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Irish Crisis Could Directly Effect Indiana

November 17, 2010
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Last week, I wrote that the Eurozone, despite the its recent economic crises, could be an engine of growth for Indiana.  (Is the Eurozone an Engine of Growth for Indiana?)  Since then, the third quarter export data for Indiana has been released, and as the below graph shows, Indiana’s exports to Europe are booming.  Despite three months remaining in the year, the Hoosier State is already within $250 million of last year’s export levels to the Eurozone.

However, with this trend continue despite the recent worries in Europe about the state of some of its economies?  For instance, Greece bought only $22.1 million worth of Indiana goods in 2008, and that was the highest level of exports in the last three years.  Indiana has a history of exporting to Portugal, but trade has declined from $109 million in 2007 to $37 million in 2009.  While this is a significant decline of 68%, Portugal still accounted for only 2.5% of Indiana’s exports to the Eurozone in 2007.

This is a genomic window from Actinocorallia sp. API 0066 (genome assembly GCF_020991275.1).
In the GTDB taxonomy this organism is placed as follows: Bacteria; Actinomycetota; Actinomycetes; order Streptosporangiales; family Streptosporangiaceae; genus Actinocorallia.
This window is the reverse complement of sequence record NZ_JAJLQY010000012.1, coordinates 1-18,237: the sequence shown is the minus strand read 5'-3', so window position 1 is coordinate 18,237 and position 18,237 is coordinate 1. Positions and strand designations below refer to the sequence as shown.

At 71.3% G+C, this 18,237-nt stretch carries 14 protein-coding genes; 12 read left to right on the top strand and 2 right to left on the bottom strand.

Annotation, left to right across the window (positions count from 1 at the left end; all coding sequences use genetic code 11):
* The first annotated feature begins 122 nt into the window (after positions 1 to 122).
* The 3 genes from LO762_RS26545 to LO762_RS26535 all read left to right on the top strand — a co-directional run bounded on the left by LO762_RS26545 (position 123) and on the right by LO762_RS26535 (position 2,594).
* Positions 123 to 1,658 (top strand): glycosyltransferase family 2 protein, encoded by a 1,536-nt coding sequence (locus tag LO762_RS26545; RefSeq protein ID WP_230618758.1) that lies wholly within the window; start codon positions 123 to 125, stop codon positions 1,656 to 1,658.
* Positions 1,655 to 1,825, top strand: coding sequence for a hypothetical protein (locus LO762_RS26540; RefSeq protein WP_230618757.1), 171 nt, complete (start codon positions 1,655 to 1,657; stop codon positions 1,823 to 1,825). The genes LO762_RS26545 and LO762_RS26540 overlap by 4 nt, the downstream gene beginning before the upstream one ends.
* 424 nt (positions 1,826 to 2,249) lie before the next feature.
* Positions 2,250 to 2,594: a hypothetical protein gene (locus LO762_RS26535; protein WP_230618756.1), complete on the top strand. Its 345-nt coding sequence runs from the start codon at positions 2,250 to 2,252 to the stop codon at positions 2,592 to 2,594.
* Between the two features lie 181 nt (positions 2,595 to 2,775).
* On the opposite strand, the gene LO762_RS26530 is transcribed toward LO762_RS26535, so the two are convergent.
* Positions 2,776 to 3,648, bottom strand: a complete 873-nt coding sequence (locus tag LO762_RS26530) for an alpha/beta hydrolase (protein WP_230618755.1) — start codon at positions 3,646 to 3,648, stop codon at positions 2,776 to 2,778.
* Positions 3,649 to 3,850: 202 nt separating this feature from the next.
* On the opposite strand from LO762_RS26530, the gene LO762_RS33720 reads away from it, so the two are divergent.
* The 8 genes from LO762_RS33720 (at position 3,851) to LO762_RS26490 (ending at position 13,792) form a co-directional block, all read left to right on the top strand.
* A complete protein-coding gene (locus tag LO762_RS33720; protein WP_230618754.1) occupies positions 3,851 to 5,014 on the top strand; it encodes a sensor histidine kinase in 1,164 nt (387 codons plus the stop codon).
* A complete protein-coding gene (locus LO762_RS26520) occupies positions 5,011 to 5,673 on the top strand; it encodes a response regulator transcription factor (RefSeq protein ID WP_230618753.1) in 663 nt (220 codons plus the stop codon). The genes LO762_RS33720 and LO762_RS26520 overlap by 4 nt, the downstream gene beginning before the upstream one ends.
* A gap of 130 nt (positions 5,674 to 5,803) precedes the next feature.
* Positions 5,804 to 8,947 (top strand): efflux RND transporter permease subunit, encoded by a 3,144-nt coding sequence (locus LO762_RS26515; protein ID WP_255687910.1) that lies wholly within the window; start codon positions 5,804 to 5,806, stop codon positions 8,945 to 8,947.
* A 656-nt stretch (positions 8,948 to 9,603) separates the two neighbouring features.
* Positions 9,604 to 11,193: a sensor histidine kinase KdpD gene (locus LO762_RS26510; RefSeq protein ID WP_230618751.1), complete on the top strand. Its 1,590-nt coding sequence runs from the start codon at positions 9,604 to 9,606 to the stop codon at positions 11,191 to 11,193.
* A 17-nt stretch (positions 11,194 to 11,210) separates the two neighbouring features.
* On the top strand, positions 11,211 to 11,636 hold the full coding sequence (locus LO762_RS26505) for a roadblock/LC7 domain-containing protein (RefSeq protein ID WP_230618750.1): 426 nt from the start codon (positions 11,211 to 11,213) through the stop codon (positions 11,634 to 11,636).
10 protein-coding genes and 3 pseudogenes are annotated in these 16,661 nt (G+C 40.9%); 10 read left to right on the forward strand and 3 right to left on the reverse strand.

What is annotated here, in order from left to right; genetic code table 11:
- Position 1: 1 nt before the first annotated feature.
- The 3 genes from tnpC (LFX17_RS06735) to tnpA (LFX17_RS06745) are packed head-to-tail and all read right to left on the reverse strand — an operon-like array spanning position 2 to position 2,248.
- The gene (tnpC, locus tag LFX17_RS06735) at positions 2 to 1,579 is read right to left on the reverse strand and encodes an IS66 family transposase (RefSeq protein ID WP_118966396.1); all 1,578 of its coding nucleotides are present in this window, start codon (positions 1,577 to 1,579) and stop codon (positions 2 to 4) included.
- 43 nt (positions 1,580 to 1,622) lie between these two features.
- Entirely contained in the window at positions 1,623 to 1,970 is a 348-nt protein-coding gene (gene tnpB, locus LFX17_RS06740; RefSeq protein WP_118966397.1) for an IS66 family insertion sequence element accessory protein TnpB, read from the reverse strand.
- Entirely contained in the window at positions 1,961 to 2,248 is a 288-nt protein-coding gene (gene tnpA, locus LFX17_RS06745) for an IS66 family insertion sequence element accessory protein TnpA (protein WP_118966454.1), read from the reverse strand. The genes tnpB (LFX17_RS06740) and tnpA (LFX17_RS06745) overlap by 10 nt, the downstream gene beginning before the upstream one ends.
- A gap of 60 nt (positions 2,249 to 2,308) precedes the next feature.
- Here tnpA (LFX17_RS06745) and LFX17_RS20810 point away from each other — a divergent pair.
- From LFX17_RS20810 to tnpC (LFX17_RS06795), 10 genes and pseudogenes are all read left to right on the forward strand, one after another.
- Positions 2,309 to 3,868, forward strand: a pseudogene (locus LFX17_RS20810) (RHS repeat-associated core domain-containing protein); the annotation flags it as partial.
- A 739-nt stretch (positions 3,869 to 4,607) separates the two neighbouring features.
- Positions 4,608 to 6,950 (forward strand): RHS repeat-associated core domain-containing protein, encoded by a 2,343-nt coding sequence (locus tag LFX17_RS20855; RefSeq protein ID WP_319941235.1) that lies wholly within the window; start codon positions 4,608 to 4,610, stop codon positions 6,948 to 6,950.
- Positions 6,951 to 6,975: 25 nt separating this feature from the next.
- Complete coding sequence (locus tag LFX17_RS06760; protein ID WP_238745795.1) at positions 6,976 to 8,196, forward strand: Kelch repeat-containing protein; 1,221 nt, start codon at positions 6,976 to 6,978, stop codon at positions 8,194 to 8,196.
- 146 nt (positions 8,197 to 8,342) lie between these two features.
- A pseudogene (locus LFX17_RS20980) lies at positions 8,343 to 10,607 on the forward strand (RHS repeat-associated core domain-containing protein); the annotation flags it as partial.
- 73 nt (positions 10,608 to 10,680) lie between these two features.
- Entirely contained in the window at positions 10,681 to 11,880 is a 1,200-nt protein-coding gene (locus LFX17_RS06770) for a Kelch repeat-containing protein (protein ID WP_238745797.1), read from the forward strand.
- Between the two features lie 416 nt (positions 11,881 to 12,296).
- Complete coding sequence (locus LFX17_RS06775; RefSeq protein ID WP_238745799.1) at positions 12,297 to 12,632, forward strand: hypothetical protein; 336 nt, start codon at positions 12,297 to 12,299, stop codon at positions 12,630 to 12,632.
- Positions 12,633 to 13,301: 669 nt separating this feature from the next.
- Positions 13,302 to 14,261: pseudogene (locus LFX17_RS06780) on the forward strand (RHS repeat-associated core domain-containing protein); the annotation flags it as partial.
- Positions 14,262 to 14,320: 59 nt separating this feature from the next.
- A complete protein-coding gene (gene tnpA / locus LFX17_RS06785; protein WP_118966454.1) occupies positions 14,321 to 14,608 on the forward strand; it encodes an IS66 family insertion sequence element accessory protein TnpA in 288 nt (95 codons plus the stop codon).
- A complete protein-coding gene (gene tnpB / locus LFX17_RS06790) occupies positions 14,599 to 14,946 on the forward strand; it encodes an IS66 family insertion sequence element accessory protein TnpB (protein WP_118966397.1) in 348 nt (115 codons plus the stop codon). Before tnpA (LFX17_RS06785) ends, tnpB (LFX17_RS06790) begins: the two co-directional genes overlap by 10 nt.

Indiana does have large international ties with Ireland though.  In 2009, $443 million worth of Hoosier goods went to Ireland, accounting for 9.4% of Indiana’s exports to the Eurozone and making the Gaelic Tiger the sixth largest European destination for Indiana.  (2009 a mixed picture for Indiana’s exports to Western Europe)  For 2010, it appears that Ireland’s woes are starting to affect its imports, as Indiana’s exports to it have declined by ten percent compared to the same time last year.  More information about Indiana’s ties to Ireland can be found in a recent article by the Indiana Business Research Center.

If Ireland is forced to seek a bailout and as a result unable to buy more Hoosier goods, then the Irish debt crisis will have a direct effect on Indiana.

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